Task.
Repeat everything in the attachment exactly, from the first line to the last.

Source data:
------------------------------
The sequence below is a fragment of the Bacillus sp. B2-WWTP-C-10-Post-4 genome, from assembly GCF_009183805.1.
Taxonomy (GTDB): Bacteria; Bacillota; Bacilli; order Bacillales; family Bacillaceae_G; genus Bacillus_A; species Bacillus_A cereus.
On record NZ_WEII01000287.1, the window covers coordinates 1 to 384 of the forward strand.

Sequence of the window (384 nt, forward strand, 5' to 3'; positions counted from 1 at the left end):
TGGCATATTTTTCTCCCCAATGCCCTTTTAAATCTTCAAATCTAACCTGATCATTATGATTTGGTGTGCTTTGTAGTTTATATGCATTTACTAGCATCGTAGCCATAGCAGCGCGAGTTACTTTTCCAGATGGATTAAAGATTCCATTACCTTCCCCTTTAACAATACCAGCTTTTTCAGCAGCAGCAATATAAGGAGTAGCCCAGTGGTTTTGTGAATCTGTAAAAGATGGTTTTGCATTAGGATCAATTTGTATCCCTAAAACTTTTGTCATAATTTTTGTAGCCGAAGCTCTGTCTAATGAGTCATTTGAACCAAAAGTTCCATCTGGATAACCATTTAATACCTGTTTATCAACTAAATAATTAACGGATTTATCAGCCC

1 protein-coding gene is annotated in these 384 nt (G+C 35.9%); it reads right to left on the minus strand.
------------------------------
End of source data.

The sequence below is a fragment of the Bacillus sp. B2-WWTP-C-10-Post-4 genome, from assembly GCF_009183805.1.
Taxonomy (GTDB): Bacteria; Bacillota; Bacilli; order Bacillales; family Bacillaceae_G; genus Bacillus_A; species Bacillus_A cereus.
On record NZ_WEII01000287.1, the window covers coordinates 1 to 384 of the forward strand.

Sequence of the window (384 nt, forward strand, 5' to 3'; positions counted from 1 at the left end):
TGGCATATTTTTCTCCCCAATGCCCTTTTAAATCTTCAAATCTAACCTGATCATTATGATTTGGTGTGCTTTGTAGTTTATATGCATTTACTAGCATCGTAGCCATAGCAGCGCGAGTTACTTTTCCAGATGGATTAAAGATTCCATTACCTTCCCCTTTAACAATACCAGCTTTTTCAGCAGCAGCAATATAAGGAGTAGCCCAGTGGTTTTGTGAATCTGTAAAAGATGGTTTTGCATTAGGATCAATTTGTATCCCTAAAACTTTTGTCATAATTTTTGTAGCCGAAGCTCTGTCTAATGAGTCATTTGAACCAAAAGTTCCATCTGGATAACCATTTAATACCTGTTTATCAACTAAATAATTAACGGATTTATCAGCCC

1 protein-coding gene is annotated in these 384 nt (G+C 35.9%); it reads right to left on the minus strand.